By Catherine Walsh, Senior Writer
Patrick “Pat” Portway was just eight months old when his father passed away. As a boy he found himself drawn to other relatives – especially his aunt Sister Mary Thomasine King (d. 2004). Known to her family by her birth name Grace, Sister Thomasine was the youngest of 10 children in a family that included Pat’s mother, Cecelia. “Aunt Grace was there when I most needed her, not only at Christmas and other holidays when I was a child, but also later when I most needed someone to talk to,” he says.
Pat lived with his mother and older brother in a small apartment in Cincinnati, Ohio, and put himself through the University of Cincinnati by working full-time and participating in ROTC. He had been amazed when the Russian satellite “Sputnik” orbited the earth and was inspired by a Ukrainian language instructor to switch his major from physics to political science, Russian language and culture.
After graduation Pat had a life-changing experience that shaped his later approach to philanthropy to the Sisters of Mercy, his alma mater and other causes. He had accepted a government job in Maryland and secured an apartment over the phone. When he arrived he learned he had to pay a security deposit and the first month’s rent upfront. He had almost no money and was also being called up for active military service in Army intelligence.
“I was in desperate need of help,” Pat told the University of Cincinnati Foundation. He called his ROTC commanding officer and shared his plight. The officer immediately said he would send Pat a check to cover the expenses. “Because of that act of generosity, my life was never the same, and I haven’t forgotten it,” says Pat.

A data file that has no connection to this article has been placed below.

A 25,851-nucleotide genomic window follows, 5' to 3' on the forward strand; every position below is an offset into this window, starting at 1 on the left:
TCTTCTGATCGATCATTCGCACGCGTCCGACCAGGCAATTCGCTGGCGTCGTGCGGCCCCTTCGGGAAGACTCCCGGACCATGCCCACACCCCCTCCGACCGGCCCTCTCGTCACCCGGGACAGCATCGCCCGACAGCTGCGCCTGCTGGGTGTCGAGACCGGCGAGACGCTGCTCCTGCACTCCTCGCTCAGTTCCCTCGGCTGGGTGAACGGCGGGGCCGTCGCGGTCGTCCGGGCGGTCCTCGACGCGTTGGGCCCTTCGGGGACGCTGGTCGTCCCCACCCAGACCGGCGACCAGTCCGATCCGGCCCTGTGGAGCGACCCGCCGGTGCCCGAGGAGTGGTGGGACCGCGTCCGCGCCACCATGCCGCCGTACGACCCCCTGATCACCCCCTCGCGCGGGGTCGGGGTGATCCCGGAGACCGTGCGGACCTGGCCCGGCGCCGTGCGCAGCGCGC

His military and government work led Pat to the business world, where he became a highly regarded leader in the telecommunications industry. A trade show that his company held in California’s Anaheim Convention Center highlighting innovations in videoconferencing and collaborative computer technologies drew over 20,000 people annually. But amid his success his first marriage ended. He also suffered two strokes in his 50s.
His Aunt Grace called Pat one night when he was getting divorced. “She was wonderful. She reminded me that [stuff] happens and assured me that I would get through it,” he recalls. Pat later met his second wife Malle (nicknamed “Molly”) when she was his ballroom dance instructor. The couple recently celebrated 34 years of marriage.
After his second stroke Pat asked his aunt for advice. “I told her that the stress of my business with three trade shows a year was going to kill me, and she said she would ask the retired sisters to pray for me.” Pat was grateful for their prayers, especially when his company sold for six times the amount he was originally offered.
In gratitude, Pat and Malle set up a charitable remainder trust (CRT) for the sisters who reside at McAuley Convent in Cincinnati. The sisters recently used its funds to replace their broken refrigeration system. Last year, a luncheon celebrating this gift included Pat, his children and their spouses and a friend. Notes Pat, “It has been a pleasure to honor my Aunt Grace in this way.”